Tech Hurricane Katia, the 6th hurricane of an unusually active season, has hit Mexico

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Hurricane Katia hit Mexico late Friday night, and has since dissipated. The threat of heavy rains continues, however.

Hurricanes Irma, Jose, and Katia as seen from NOAA's GOES-16 satellite on Wednesday, 4:30 p.m. EST. play

Hurricanes Irma, Jose, and Katia as seen from NOAA's GOES-16 satellite on Wednesday, 4:30 p.m. EST.

(NOAA)
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The storm, which was a Category 2 hurricane at its peak strength, has since dissipated. As of Saturday morning, Katia's remnants were moving over Eastern Mexico and continuing to drop rain on the region. An additional 3 to 6 inches of rainfall are still expected over parts of Veracruz, Hidalgo, and Puebla through this afternoon.

"There will still be a threat for heavy rain, flash floods, and mudslides over the mountainous terrain," the National Hurricane Center's final advisory said.

Katia was a much smaller storm than Hurricane Irma, which has caused devastation in the Caribbean and is expected to arrive in Florida on Sunday. Katia's hurricane-force winds (classified as 74 mph or higher) extended 25 miles out from the center, and the radius of tropical-storm-force winds extends about 70 miles. Irma, on the other hand, is nearly 400 miles wide.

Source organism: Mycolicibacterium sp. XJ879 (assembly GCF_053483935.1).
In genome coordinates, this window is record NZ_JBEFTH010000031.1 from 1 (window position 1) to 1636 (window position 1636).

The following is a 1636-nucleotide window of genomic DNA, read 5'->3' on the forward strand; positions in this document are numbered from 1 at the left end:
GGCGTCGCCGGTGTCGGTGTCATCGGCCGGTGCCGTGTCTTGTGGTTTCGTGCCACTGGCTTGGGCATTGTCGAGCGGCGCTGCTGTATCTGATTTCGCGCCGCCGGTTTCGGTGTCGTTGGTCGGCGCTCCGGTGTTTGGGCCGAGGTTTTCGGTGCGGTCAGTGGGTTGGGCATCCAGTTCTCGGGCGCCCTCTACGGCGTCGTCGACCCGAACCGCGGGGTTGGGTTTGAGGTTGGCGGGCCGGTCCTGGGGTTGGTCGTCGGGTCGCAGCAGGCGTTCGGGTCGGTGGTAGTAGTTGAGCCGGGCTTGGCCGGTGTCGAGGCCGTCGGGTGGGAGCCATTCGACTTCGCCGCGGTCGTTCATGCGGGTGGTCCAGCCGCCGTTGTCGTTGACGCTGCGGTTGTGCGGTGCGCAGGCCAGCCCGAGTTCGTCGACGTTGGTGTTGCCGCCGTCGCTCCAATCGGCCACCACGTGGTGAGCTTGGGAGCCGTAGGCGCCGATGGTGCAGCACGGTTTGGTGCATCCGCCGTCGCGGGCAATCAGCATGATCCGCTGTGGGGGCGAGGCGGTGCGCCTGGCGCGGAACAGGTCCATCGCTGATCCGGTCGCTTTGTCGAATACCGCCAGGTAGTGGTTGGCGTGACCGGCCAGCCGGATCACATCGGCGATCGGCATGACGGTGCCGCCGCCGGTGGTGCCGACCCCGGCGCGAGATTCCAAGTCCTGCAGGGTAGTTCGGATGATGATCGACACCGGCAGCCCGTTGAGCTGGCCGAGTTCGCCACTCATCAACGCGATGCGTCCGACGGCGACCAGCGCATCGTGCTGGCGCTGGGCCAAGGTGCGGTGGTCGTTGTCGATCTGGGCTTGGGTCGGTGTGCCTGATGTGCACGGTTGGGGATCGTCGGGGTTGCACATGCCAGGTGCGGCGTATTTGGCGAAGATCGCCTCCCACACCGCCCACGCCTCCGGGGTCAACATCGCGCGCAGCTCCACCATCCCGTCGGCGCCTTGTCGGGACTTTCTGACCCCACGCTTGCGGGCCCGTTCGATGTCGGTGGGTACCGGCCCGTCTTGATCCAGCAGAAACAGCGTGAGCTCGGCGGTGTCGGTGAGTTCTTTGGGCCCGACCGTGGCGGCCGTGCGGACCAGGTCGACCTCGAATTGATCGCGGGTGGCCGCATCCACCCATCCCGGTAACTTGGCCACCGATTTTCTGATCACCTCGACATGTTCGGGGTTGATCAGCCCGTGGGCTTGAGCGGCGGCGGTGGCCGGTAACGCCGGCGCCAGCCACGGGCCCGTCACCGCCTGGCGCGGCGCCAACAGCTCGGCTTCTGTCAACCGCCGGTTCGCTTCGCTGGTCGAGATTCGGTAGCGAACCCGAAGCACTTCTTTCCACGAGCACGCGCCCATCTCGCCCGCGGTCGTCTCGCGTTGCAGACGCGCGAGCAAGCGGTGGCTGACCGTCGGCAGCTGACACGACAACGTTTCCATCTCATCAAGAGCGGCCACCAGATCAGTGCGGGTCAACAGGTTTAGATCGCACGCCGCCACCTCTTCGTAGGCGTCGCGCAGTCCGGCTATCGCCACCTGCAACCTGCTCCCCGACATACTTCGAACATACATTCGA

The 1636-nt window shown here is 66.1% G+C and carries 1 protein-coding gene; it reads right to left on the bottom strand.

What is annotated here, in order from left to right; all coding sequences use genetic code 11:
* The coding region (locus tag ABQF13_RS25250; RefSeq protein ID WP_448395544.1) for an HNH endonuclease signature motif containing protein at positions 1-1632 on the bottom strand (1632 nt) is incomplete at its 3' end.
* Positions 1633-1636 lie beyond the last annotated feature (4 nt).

The 2017 hurricane season was projected to be unusually active, and that has certainly been the case so far. Hurricanes Jose and Irma are still churning in the Atlantic.

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(CIRA/RAMMB; GOES-16/NOAA)

The peak of the season is usually around September 10, and the fourth hurricane of the season doesn't typically occur until about September 21. Katia was the sixth hurricane in 2017.

Meanwhile, Texas and Louisiana are still reeling from the flooding and destruction left by Hurricane Harvey at the end of August.